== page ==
The US Department of State has ranked Taiwan's human rights situation last year as "commendable," with the exception of continued problems in specific areas, including official corruption and human trafficking.
"Taiwan generally respected human rights of its citizens; however, there continued to be problems reported in the following areas: corruption by officials, violence and discrimination against women, trafficking in persons and abuses of foreign workers," the department said in its annual rights report, 2007 Country Reports on Human Rights Practices.
There were also allegations of official corruption during the year even as authorities continued to take action to fight corruption, the report said. Allegations of vote buying persisted, but all political parties were publicly committed to ending the practice.
As of last June, prosecutors had indicted 970 individuals on corruption charges and had convicted 477 people, it said. The accused included 70 high-ranking government officials, 152 mid-level, 201 low-level and 23 elected officials, it said.
In terms of women's rights, the report said violence against women, including rape and domestic violence, remained a serious problem, with the Ministry of the Interior estimating the total number of sexual assaults being 10 times the number reported to the police.
As of last October, a total of 60,326 cases of domestic violence had been reported, marking a 2 percent increase over the previous year, the report said.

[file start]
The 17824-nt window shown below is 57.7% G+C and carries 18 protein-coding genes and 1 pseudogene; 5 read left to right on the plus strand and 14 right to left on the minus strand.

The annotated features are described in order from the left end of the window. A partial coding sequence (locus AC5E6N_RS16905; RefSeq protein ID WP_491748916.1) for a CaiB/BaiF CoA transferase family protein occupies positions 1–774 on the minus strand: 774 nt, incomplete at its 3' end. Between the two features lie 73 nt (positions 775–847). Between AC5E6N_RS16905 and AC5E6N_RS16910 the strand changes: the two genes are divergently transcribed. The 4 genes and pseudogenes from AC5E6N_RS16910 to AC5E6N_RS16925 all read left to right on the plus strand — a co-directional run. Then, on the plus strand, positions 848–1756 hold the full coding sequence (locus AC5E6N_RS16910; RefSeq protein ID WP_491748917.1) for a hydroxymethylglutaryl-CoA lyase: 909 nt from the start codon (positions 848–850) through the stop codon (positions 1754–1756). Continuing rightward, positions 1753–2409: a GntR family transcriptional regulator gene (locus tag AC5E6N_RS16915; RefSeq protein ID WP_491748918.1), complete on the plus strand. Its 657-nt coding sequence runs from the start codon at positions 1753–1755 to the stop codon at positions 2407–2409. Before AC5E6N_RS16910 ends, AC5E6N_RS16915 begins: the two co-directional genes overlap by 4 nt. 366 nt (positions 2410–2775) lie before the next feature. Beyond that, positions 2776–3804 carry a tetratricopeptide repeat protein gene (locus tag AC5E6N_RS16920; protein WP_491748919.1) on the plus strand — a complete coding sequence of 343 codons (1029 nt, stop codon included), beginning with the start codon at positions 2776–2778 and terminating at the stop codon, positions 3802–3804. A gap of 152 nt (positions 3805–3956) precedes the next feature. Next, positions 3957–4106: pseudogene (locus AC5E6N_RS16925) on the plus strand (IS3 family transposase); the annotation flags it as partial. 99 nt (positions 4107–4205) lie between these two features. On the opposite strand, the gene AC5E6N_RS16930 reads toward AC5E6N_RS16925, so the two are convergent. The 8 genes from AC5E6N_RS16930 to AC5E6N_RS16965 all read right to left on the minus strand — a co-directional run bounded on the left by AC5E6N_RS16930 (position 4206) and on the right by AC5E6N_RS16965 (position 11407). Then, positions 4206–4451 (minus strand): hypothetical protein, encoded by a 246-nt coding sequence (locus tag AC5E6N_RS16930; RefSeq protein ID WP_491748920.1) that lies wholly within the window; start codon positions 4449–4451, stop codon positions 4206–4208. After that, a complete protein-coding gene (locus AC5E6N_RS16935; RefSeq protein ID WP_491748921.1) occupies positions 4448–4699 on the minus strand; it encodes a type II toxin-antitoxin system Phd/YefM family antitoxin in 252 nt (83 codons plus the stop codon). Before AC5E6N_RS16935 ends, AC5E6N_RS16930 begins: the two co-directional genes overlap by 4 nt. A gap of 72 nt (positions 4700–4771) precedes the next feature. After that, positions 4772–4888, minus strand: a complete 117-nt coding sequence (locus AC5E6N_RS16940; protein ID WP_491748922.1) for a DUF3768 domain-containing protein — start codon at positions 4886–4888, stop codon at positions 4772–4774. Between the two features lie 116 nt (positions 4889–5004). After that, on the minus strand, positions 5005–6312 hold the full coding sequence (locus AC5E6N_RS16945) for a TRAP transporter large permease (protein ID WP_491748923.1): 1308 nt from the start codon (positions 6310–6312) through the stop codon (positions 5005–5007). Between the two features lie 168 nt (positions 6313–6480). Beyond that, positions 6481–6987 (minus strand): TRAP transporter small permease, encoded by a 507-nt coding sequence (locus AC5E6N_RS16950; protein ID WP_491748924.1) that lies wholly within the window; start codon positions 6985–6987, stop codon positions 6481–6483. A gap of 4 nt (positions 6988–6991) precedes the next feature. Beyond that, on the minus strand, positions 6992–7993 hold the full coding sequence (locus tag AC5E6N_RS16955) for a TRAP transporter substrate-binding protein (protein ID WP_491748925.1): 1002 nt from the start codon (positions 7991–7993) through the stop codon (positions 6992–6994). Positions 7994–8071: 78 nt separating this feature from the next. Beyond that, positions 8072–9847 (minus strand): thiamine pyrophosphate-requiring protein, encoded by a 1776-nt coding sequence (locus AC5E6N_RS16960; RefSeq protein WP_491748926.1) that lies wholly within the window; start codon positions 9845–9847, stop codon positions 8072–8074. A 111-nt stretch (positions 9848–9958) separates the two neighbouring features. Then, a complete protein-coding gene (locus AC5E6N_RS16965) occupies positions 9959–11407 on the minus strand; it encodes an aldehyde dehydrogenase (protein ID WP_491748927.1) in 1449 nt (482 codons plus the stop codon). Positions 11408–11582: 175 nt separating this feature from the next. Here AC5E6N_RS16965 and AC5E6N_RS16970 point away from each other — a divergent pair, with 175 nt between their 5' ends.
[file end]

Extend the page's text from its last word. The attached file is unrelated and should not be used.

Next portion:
On human trafficking, Taiwan was primarily a destination for Southeast Asian and Chinese nationals trafficked into forced labor or sexual exploitation, the report said. There were numerous reports of women -- mainly from Indonesia, Vietnam, the Philippines and Thailand -- being forced or coerced into the commercial sex trade after receiving fraudulent offers of employment or marriage from dishonest labor or marriage brokers, the report said.
There were also reports of women being trafficked from Taiwan for sexual exploitation purposes to Canada, Japan, the UK, the US and other countries, the report said.
Last year, 423 persons were indicted for trafficking related offenses, an increase of 62 percent over the previous year, with some 350 cases still pending at year's end, the report said.
On abuse of foreign workers, brokers and employers regularly impose high brokerage fees and other charges on foreign workers, frequently using the debt as a tool for involuntary servitude, the report said.
The report also said that civilian authorities generally maintained effective control of security forces last year.
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